Lucien Wynn, COO at Olive Communications, the parent company of Safetybank and cloud telephony and unified communications specialist, adds “Ensuring that all health and safety compliance records are accurately stored and kept up to date can be a logistical nightmare for Health and Safety Directors. They often have multiple site projects on the go, using various subcontractors who can have 100s of workers, and the construction organisation is accountable for the safety of each and every one.

“We often hear how H&S Directors rely on the word of the Site Manager or employee that compliance records are accurate and up to date, rather than being able to check for themselves due to an archaic and inaccurate data management system that isn’t centralised or easily accessible. But this is putting the H&S Director at risk of being held accountable for a breach as well as threatening the safety of workers, and the financial security and reputation of the business.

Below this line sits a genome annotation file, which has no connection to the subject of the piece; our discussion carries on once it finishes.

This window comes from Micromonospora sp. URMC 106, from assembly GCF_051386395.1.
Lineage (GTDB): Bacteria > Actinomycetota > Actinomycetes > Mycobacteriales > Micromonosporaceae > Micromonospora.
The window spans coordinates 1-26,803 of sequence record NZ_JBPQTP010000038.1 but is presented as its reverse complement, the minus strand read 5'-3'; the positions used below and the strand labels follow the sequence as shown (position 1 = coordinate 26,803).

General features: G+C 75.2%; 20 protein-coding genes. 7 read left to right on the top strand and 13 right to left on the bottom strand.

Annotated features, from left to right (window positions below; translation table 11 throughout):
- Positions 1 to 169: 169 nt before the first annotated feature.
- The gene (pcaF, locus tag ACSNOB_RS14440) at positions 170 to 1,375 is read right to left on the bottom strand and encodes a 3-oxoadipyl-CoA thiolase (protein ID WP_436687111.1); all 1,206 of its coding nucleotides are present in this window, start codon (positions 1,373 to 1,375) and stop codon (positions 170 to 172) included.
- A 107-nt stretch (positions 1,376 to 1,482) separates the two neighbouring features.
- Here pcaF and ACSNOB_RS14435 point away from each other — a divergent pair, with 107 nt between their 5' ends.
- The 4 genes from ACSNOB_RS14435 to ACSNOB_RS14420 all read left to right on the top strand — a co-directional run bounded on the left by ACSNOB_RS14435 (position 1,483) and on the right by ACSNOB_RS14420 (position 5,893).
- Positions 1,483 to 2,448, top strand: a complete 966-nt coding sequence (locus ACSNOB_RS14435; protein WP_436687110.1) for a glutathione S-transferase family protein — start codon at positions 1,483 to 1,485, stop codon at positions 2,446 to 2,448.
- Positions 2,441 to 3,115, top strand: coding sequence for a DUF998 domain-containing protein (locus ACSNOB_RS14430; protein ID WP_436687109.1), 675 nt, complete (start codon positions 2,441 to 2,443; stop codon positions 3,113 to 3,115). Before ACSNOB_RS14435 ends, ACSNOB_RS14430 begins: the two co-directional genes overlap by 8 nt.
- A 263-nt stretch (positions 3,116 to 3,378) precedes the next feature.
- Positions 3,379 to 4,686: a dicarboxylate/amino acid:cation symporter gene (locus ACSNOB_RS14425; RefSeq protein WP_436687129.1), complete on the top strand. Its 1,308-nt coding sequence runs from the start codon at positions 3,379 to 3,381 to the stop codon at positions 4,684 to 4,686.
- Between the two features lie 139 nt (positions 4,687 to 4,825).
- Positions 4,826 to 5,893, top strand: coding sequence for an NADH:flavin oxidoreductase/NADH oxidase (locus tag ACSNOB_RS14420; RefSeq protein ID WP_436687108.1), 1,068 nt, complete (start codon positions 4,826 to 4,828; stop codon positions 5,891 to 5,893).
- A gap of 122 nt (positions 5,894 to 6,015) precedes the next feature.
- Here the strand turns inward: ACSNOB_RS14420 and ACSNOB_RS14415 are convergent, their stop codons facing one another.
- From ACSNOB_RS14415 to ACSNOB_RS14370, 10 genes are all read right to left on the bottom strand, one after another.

“Poor access and visibility of health and safety data that isn’t being accurately and reliably recorded is therefore having severe cost implications on construction companies. The HSE charges per hour per person during an audit, and until they receive and check all the necessary paperwork. Our research found that over a third of construction companies are calling for ways to digitalise and centralise their health and safety processes so documents can be quickly and securely created, shared and downloaded for an audit report. 

“At Safetybank we have been working with construction firms such as Higgins Construction and Swan Housing for over five years, unifying their safety processes within one secure, easy-to-use, centralised platform, where records can be easily updated and shared, tasks and comments added in real time, and reminders sent on vital compliance processes, all via desktop and mobile – a virtual filing cabinet for a safer workplace.”

Author: Editorial Team